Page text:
The Supreme Court on Thursday observed that the top court and the high courts cannot be directed to decide a matter within a fixed time-frame. The apex court made this observation while allowing Andhra Pradesh government to withdraw its petition against the stay imposed by the high court in the probe into the Amravati land scam case.
Advocate Mahfooz Ahsan Nazki, representing the Andhra Pradesh government, informed the top court that state seeks to withdraw the SLP, and it will file the counter affidavit before the high court, together with the application to vacate the stay.
A bench comprising justices Vineet Saran and Dinesh Maheshwari told Nazki, you did not file the counter against the stay in high court and came straight here? Nazki replied, "We are wiser now... We intend to file the counter in the High Court."
Senior advocate Sidharth Luthra, representing respondents, submitted the state came to the top court at an early stage. "They have had the benefit of a stay for almost 8 months. Let the matter be called here and be decided once and for all. Your Lordships' order of July 19, is also to have a bearing on the issue here," contended Luthra.
Justice Saran noted in high court, I used to get very angry when orders were shown fixing a deadline for high court to conclude a matter. "High courts can't be directed. Even Supreme Court can't," said justice Saran on a request to lay down a timeline for Andhra Pradesh High Court to decide a case related to Amravati land scam.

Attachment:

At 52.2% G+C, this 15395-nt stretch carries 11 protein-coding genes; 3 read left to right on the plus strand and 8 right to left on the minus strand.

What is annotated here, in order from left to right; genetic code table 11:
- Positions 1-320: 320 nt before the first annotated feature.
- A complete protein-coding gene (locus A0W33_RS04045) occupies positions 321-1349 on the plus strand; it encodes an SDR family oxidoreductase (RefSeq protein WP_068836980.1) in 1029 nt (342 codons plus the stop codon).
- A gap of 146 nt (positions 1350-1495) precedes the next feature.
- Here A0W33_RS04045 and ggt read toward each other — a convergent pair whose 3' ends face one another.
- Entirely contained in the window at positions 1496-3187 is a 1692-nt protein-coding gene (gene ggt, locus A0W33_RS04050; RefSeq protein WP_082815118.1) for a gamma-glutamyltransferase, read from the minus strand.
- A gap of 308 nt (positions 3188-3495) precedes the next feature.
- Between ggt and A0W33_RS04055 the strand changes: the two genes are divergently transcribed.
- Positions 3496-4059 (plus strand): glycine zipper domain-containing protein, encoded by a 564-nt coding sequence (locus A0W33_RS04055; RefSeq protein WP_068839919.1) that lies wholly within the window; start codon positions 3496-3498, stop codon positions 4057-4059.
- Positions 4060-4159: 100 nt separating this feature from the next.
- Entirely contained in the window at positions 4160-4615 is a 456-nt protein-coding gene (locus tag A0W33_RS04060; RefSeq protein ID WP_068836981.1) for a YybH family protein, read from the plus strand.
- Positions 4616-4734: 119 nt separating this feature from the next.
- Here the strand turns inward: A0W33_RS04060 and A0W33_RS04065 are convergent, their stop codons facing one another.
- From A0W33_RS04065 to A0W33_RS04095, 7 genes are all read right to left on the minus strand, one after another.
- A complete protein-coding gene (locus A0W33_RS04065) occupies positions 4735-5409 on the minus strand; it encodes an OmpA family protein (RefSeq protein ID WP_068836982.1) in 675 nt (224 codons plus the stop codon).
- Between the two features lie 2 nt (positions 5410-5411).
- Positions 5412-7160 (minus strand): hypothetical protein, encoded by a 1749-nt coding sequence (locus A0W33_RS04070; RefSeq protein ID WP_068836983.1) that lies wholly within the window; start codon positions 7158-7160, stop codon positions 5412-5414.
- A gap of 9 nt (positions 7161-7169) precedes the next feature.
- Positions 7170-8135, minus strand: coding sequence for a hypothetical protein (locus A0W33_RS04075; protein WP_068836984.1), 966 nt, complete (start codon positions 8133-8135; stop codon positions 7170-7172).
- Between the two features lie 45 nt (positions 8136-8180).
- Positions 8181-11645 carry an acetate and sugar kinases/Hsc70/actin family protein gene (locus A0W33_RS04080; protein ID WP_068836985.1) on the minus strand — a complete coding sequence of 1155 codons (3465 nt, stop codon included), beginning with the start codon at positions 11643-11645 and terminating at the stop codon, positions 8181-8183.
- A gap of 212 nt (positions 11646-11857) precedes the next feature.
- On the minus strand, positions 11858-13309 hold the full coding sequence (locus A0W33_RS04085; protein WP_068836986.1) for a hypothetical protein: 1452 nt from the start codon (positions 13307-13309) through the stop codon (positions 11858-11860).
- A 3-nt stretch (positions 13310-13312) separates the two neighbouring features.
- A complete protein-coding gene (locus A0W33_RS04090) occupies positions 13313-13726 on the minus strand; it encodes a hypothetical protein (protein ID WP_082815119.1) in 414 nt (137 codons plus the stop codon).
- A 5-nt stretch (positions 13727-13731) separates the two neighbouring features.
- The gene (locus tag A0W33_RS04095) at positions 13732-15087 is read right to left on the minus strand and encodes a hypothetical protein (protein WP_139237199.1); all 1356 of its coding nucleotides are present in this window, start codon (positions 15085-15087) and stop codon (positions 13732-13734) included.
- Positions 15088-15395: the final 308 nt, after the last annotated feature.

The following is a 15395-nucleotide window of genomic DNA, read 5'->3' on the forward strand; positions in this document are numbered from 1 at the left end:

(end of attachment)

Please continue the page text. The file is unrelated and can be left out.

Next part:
The issue is connected with the SIT probe ordered by the Andhra Pradesh government into the allegations of a scam in the sale of lands near Amravati, in anticipation of the establishment of new state capital after bifurcation of Andhra Pradesh in 2014. The High court, on September 15 last year, had stayed the SIT probe on a plea by the former advocate general Dammalapati Srinivas.
On July 19, in a major blow to Andhra Pradesh Chief Minister Jagan Mohan Reddy, the Supreme Court on Monday dismissed the state's plea against quashing of criminal cases filed in connection with land transaction at Amravati.
The top court had noted that private sale transactions cannot be criminalised and that the concept of the offence of "insider trading", cannot be read into Section 420, IPC or into any provisions in the scheme of IPC. The top court was hearing pleas by the state government challenging the January 19 judgment of the Single Judge of the Andhra Pradesh High Court.